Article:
Ecological monophagy in Tasmanian
Graphium macleayanum moggana with evolutionary reflections of ancient angiosperm hosts
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Scriber, JM and Allen, GR and Walker, PW, Ecological monophagy in Tasmanian
Graphium macleayanum moggana with evolutionary reflections of ancient angiosperm hosts, Insect Science, 13, (6) pp. 451-460. ISSN 1672-9609 (2006) [Refereed Article]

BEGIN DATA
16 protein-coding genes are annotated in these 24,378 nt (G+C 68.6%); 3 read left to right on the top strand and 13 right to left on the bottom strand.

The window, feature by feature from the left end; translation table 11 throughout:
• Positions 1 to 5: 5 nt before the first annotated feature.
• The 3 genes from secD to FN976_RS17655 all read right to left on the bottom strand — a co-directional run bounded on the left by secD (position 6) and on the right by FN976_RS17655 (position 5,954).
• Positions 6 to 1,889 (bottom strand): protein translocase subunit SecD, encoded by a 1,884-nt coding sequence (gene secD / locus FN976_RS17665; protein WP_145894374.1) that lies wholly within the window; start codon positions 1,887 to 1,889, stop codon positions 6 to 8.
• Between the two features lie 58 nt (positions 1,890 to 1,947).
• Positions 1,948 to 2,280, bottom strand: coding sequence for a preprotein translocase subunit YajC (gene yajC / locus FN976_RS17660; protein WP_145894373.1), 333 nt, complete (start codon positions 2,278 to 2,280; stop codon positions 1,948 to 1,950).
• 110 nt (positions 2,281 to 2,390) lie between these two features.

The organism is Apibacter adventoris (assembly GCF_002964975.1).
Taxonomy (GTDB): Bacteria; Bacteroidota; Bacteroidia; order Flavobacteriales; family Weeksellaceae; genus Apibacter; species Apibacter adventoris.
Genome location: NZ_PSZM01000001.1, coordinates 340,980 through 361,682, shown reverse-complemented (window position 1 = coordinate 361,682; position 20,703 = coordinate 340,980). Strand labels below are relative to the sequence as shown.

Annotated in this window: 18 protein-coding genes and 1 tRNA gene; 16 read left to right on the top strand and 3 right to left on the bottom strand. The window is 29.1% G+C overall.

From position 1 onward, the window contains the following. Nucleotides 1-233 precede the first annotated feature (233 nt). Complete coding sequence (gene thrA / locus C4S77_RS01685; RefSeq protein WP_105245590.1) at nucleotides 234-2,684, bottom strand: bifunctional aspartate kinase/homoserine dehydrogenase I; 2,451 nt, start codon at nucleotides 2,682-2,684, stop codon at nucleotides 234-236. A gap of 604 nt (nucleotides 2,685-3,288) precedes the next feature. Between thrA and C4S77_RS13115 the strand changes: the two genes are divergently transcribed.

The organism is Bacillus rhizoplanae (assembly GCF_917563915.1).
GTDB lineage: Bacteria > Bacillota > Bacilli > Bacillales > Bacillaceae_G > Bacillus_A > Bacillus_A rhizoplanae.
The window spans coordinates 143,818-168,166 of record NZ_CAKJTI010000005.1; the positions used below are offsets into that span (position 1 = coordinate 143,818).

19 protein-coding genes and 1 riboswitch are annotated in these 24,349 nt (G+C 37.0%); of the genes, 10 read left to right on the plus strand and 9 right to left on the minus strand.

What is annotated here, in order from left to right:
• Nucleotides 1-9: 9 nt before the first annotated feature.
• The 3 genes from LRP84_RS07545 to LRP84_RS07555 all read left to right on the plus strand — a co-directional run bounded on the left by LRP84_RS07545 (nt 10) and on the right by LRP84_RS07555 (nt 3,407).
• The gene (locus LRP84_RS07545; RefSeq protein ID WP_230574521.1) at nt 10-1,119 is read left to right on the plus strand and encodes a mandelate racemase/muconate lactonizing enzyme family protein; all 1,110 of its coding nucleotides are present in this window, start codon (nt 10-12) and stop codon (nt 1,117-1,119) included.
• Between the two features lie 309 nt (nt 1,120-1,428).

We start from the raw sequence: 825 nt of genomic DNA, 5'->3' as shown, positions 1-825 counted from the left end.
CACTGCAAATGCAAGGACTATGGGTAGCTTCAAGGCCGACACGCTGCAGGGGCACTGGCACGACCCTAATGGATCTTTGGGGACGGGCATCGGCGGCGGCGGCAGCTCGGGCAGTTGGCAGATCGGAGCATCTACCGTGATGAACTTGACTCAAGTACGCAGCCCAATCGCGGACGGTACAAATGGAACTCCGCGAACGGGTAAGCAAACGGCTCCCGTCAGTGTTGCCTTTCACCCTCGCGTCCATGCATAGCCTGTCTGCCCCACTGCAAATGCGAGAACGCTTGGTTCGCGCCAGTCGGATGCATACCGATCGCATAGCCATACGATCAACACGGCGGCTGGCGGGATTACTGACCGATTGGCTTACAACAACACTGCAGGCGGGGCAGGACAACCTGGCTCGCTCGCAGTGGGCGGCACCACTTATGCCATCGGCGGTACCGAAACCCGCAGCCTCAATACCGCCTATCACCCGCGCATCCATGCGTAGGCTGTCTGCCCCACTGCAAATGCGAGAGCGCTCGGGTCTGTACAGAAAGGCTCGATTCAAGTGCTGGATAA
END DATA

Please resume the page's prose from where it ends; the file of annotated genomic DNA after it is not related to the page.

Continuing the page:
Abstract Local host plant specialization in an insect herbivore may be caused by numerous factors, including host-specific natural enemy pressures or a local lack of suitable host-plant choices that are available elsewhere in its range. Such local specialization or “ecological monophagy”, for whatever reason, may reflect reduced ability to behaviourally accept or physiologically utilize other allopatric hosts that are naturally used elsewhere by the species. We tested this feeding specialization hypothesis using the Tasmanian subspecies of Macleay's swallowtail butterfly, Graphium macleayanum moggana (Papilionidae), which uses only a single host-plant species, Antherosperma moschatum (southern sassafras, of the Monimiaceae). Further north, this same butterfly species (G. m. macleayanum) uses at least 13 host-plant species from seven genera and four families (Lauraceae, Rutaceae, Winteraceae, and Monimiaceae). Our larval feeding assays with G. m. moggana from Tasmania showed that certain Magnoliaceae and Lauraceae could support some larval growth to pupation. However, such growth was slower and survival was lower than observed on their normal southern sassafras host (Monimiaceae). We also found that toxicity of particular plant species varied tremendously within plant families (for both the Magnoliceae and the Monimiaceae). © 2006 Blackwell Publishing Asia.
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